Unfortunately, not all cars can use the same charging stations. Manufacturers including Tesla have come up with three distinct and largely incompatible designs. Tesla has its own proprietary design which it claims is superior to the other two. The other two being the Society of Automotive Engineers (SAE) standard used by North American and European brands, and the CHAdeMO standard used by Asian manufacturers. Some chargers will accommodate all three types, but some may only have one, so you can’t always charge your Nissan leaf and your Chevy Bolt with the same charger. You can charge either one with a regular household outlet if you can afford to wait the eight or so hours it takes for a full charge, but if you’re going to the shopping mall and want to charge the car while you’re inside, the chargers will have to be specific to the type your car has. As electric cars become more popular, commercial and rental properties will be pressured to install charging stations as their customers and tenants increasingly demand charging ability.
Wireless charging is also available for the most popular models. There are third-party companies that sell “induction” chargers that use magnetism to charge batteries wirelessly. An adapter is installed on the car’s battery that enables you to charge by parking over a pad on the floor in your garage and you never have to worry about plugging in your car. The logical extension of this concept is to have wireless charging in public places and even in the streets. Nissan has a promo video that shows future self-driving electric cars being charged on the street and then rearranging themselves so they can take turns while their owners sleep. There is already a pilot project in New York City to place induction chargers under manholes in some street parking spots.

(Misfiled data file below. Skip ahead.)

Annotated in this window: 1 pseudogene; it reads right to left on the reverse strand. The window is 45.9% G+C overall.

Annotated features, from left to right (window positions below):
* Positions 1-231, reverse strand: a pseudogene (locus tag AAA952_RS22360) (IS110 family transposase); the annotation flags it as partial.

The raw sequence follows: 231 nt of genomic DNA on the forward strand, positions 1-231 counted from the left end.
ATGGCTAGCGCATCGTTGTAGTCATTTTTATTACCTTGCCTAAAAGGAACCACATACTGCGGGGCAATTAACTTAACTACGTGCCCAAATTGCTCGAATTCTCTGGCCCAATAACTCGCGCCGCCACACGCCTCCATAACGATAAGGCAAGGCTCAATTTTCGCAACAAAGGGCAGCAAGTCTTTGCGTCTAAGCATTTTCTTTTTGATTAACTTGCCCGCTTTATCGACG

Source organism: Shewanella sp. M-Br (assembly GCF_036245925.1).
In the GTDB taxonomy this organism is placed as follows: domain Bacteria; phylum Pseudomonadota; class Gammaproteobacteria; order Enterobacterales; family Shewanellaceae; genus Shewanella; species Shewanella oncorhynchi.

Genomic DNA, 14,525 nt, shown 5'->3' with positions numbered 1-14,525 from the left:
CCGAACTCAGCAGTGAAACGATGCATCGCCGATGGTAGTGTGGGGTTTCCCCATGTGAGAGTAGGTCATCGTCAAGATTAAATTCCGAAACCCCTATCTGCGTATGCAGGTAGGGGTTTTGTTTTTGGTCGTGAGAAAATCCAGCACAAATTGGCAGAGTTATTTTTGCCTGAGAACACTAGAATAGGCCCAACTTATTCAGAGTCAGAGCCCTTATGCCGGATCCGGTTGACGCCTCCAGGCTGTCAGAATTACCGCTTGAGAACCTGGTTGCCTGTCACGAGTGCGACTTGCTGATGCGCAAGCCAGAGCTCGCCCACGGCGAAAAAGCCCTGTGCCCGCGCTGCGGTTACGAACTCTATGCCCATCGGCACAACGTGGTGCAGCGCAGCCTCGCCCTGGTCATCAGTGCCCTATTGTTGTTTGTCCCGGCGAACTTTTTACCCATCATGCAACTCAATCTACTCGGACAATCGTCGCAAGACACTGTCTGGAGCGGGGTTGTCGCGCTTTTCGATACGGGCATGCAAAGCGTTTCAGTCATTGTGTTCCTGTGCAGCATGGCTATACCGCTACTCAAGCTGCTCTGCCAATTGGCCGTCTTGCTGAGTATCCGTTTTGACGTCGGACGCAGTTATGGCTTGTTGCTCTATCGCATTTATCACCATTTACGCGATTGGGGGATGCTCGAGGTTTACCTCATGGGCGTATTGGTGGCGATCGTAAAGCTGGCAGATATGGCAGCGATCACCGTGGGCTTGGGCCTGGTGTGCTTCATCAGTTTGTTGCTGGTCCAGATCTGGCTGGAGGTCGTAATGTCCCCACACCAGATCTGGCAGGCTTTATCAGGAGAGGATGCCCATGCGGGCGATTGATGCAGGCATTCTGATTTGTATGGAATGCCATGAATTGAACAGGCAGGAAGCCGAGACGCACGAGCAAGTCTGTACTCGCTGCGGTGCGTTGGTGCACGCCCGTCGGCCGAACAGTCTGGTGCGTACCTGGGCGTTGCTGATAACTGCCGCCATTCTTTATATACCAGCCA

Streetcar maker Bombardier and others are also experimenting with putting induction charging under the road surface. It is currently being tested just for streetcar use but it is logical that this would extend to public use on major roadways. Sections of major roads and highways could be fitted with induction chargers so that as you drive down the road your car is being recharged. The chargers in the road would recognize your vehicle and apply fees to your account for the electricity you use, similar to an automated toll road. The only time you would run down your battery would be on side roads, so in most situations your range would be virtually unlimited.
Imagine never having to find a gas station, never having to plug in your car, and never having to get an oil change, or a tune-up, all at much less than the cost of current vehicles. It is difficult to imagine why anyone would still use a gasoline vehicle for daily driving in that scenario. Hopefully the press that Tesla is getting will encourage dialogue and cause people to take a closer look at the mathematics of owning an electric vehicle.
I love my current car, but I sincerely hope it is the last internal combustion engine I will ever own.
Trackback from your site.